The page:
GoldenEye turns 20: a look back at one of the greatest video-games ever made
No GoldenEye 007? No Call Of Duty. It really is that simple.
Released to the world on 25 August 1997, nobody had any idea the landmark impact that GoldenEye 007 would have on the world of video games.
While it went on to sell over eight million copies on the Nintendo 64, and win multiple awards including the BAFTA Interactive Entertainment Games Award, and four awards from the Academy of Interactive Arts & Sciences: Console Action Game of the Year, Console Game of the Year, Interactive Title of the Year, and Outstanding Achievement in Software Engineering to name but a few, the seismic shift caused by GoldenEye 007 is still being felt to this day.
So let us have a look at all the ways that the game changed our gaming lives for the better:
- Video Game Adaptation Of A Movie
We probably don't have to tell you this, but any time a video game is made out of a movie, chances are pretty damned high that it won't be great. Just like how the movie world hasn't quite managed to make a decent film out of a video game, the basic elements of a passive medium (cinema) and an interactive medium (video-game) are fundamentally very different, something that the folks making games out of movies (and vice versa) haven't quite got a handle on yet.
Sure, there have been some successes: Alien Isolation, Star Wars: Knights Of The Old Republic, The Thing. But none compare to GoldenEye 007, which was originally conceived as a rail-shooter (kinda like Virtua Cop or Time Crisis), before being converted into a free-roaming shooter.
The games developers had access to the set of the movie, which led to a great level of recognisable detail being crossed over, and enabled them to instil a greater sense of realism into their shooter, which is even more impressive when you consider it comes from the same developers who had previously made platformer Donkey Kong Country and 2D beat-em-'up Killer Instinct (both of which were pretty great, to be fair).
Clip via BreadCrustCouncil
- Realistic Shooters Made Popular
Before GoldenEye, James Bond was heading off a cliff of OTT plots and unrealistic set-pieces, before the movie brought it back down to Earth with a satisfyingly gritty thump.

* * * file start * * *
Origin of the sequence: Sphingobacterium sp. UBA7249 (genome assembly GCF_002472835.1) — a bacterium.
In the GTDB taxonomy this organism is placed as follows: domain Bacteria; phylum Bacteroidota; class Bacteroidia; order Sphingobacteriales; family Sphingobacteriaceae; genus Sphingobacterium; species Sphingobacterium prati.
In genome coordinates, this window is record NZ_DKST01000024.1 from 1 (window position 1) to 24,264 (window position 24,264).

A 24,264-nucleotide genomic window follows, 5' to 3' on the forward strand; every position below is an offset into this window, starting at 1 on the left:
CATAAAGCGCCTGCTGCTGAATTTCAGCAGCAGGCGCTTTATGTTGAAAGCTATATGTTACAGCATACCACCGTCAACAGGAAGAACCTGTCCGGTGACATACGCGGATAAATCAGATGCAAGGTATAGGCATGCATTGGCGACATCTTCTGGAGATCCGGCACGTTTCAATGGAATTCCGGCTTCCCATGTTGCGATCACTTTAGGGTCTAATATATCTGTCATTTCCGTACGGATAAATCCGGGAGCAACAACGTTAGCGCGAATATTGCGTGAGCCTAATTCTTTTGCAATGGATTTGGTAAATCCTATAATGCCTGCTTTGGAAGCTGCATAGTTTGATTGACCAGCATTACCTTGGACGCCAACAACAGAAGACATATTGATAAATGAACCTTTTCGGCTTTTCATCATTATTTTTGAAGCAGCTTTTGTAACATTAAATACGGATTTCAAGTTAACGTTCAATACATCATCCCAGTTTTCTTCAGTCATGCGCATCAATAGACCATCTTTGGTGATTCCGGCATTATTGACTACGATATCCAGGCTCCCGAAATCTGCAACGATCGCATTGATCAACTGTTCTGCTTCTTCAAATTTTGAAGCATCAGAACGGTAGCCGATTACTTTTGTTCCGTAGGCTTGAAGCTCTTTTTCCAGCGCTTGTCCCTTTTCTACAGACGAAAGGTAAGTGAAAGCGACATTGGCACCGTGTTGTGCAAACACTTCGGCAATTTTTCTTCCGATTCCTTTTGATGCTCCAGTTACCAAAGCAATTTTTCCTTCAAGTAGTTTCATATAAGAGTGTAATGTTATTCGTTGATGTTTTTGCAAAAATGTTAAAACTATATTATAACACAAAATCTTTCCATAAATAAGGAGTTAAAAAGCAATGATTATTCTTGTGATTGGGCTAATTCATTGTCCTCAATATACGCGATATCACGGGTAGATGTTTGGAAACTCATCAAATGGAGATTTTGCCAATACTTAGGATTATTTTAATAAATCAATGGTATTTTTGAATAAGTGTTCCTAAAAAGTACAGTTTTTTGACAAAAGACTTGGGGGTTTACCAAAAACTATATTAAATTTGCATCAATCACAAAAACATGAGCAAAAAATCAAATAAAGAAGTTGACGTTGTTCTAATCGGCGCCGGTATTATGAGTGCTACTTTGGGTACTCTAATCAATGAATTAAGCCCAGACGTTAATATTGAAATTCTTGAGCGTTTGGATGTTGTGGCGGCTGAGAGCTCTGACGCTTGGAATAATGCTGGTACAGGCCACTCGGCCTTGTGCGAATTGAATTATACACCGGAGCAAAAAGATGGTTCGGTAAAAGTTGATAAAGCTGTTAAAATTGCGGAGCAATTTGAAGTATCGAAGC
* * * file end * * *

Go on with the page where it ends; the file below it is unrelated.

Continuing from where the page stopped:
Before GoldenEye 007, first person shooters were stuck in the netherworld of Doom, Quake and Duke Nukem, fun but not exactly in a long term relationship with realism.
There were so many elements added to the game that were never properly implemented before, but following GoldenEye 007, they are such a cornerstone element of modern shooters that we don't give them a second though.
Stealth was used for the first time, with players advised to take out guards and security cameras before they spot you, lest they cause an influx on endlessly respawning enemies. Telescopic sights were used effectively for the first time (although games fans will argue that another game, MDK, beat GoldenEye 007 to the punch by a few months), as were suppressors, stuff not previously seen in shooters.
Following the success of the realism of GoldenEye, we got The Bourne Identity and all of those sequels, we got the Mission: Impossible series getting quite real, and even Bond himself got grittier once Daniel Craig took over.
Following the success of the realise of GoldenEye 007, we got Battlefield and Call Of Duty, and that isn't including the multitude of games that took what the game did and ran in their own direction with it, like Bioshock, Portal, Half-Life, Team Fortress and so many more.
Clip via FitterSpace
- Multiplayer As We Know It
If you didn't already know, the multiplayer death-match addition to the GoldenEye 007 game was a complete afterthought, as one of the developers told Retro Gamer magazine that the majority of the multiplayer was created by just one member of the team who basically "sat in a room with all the code written for a single-player game and turned GoldenEye 007 into a multiplayer game."
The local multiplayer could be split into 2, 3 or 4 player, with five different death-matches to choose from, including one hit kills (The Man With The Golden Gun), to capture the flag (The Living Daylights), and they all resulted in many a friendship / relationship / family group to break down entirely.
GoldenEye 007's multiplayer mode remained pretty much the best in the business until it was finally surpassed by Halo: Combat Evolved in November 2001, and remains a touch-stone for the mixture of fun and challenge that all online multi-player shooters strive for to this day.
Clip via 1TimeKillers1
- Limited Sequels / Remakes
The fastest way to lose interest in something you love is to make it routine, as is the case with major franchises these days: there are now 15 Call Of Dutys, 13 Battlefields, at least 12 Assassin's Creeds, and so on.
The folks who made GoldenEye 007 didn't come back to make a Tomorrow Never Dies, as they were outbid by Electronic Arts, who went on to make the TND game, which does exist, and is terrible.
Instead, the GoldenEye 007 team created a "spiritual successor" in the form of Perfect Dark on the N64 in 2000, perhaps one of the most underrated games of all time.
And then, back in 2010, the game was remastered for the Wii, Nintendo DS, PS3 and Xbox 360, with Daniel Craig recast in the Pierce Brosnan role, but in attempting to recapture the magic of the original and also keep up with modern shooters, the new GoldenEye 007 fell between the two stools and ended up "just good, not great".
Clip via Rare Ltd